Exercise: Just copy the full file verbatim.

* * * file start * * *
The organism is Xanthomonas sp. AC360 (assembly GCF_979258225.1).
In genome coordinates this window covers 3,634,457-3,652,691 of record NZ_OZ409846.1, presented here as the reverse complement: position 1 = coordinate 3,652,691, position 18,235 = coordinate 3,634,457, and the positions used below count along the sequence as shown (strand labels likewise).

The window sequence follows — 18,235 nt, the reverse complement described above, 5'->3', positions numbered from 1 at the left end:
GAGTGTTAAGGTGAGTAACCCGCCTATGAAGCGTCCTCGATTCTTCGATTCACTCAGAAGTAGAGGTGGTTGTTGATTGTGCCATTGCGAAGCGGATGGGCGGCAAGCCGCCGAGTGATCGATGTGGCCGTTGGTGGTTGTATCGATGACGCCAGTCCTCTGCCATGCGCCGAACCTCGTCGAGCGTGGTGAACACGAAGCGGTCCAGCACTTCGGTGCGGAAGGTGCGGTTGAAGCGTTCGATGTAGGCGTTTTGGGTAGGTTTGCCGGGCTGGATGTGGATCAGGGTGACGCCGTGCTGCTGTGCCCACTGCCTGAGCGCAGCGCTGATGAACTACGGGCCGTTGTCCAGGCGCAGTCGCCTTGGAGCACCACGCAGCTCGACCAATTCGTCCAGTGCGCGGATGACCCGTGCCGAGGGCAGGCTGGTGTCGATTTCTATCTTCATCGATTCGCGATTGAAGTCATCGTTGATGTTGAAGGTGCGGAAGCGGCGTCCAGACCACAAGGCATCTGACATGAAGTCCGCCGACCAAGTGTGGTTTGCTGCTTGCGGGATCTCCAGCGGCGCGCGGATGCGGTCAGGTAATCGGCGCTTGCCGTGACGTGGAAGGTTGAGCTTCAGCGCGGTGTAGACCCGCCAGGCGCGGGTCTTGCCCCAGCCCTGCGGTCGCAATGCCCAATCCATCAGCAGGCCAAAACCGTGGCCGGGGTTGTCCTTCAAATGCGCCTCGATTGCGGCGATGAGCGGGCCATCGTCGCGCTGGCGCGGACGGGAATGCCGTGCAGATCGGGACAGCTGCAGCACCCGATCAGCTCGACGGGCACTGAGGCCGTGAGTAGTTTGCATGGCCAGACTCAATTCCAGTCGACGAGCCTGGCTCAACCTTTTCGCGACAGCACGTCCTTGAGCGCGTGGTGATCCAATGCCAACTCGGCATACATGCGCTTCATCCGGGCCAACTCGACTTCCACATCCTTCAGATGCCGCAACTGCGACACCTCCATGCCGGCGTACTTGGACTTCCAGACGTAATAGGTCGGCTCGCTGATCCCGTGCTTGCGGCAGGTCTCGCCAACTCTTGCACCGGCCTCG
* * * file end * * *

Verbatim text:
The organism is Xanthomonas sp. AC360 (assembly GCF_979258225.1).
In genome coordinates this window covers 3,634,457-3,652,691 of record NZ_OZ409846.1, presented here as the reverse complement: position 1 = coordinate 3,652,691, position 18,235 = coordinate 3,634,457, and the positions used below count along the sequence as shown (strand labels likewise).

The window sequence follows — 18,235 nt, the reverse complement described above, 5'->3', positions numbered from 1 at the left end:
GAGTGTTAAGGTGAGTAACCCGCCTATGAAGCGTCCTCGATTCTTCGATTCACTCAGAAGTAGAGGTGGTTGTTGATTGTGCCATTGCGAAGCGGATGGGCGGCAAGCCGCCGAGTGATCGATGTGGCCGTTGGTGGTTGTATCGATGACGCCAGTCCTCTGCCATGCGCCGAACCTCGTCGAGCGTGGTGAACACGAAGCGGTCCAGCACTTCGGTGCGGAAGGTGCGGTTGAAGCGTTCGATGTAGGCGTTTTGGGTAGGTTTGCCGGGCTGGATGTGGATCAGGGTGACGCCGTGCTGCTGTGCCCACTGCCTGAGCGCAGCGCTGATGAACTACGGGCCGTTGTCCAGGCGCAGTCGCCTTGGAGCACCACGCAGCTCGACCAATTCGTCCAGTGCGCGGATGACCCGTGCCGAGGGCAGGCTGGTGTCGATTTCTATCTTCATCGATTCGCGATTGAAGTCATCGTTGATGTTGAAGGTGCGGAAGCGGCGTCCAGACCACAAGGCATCTGACATGAAGTCCGCCGACCAAGTGTGGTTTGCTGCTTGCGGGATCTCCAGCGGCGCGCGGATGCGGTCAGGTAATCGGCGCTTGCCGTGACGTGGAAGGTTGAGCTTCAGCGCGGTGTAGACCCGCCAGGCGCGGGTCTTGCCCCAGCCCTGCGGTCGCAATGCCCAATCCATCAGCAGGCCAAAACCGTGGCCGGGGTTGTCCTTCAAATGCGCCTCGATTGCGGCGATGAGCGGGCCATCGTCGCGCTGGCGCGGACGGGAATGCCGTGCAGATCGGGACAGCTGCAGCACCCGATCAGCTCGACGGGCACTGAGGCCGTGAGTAGTTTGCATGGCCAGACTCAATTCCAGTCGACGAGCCTGGCTCAACCTTTTCGCGACAGCACGTCCTTGAGCGCGTGGTGATCCAATGCCAACTCGGCATACATGCGCTTCATCCGGGCCAACTCGACTTCCACATCCTTCAGATGCCGCAACTGCGACACCTCCATGCCGGCGTACTTGGACTTCCAGACGTAATAGGTCGGCTCGCTGATCCCGTGCTTGCGGCAGGTCTCGCCAACTCTTGCACCGGCCTCG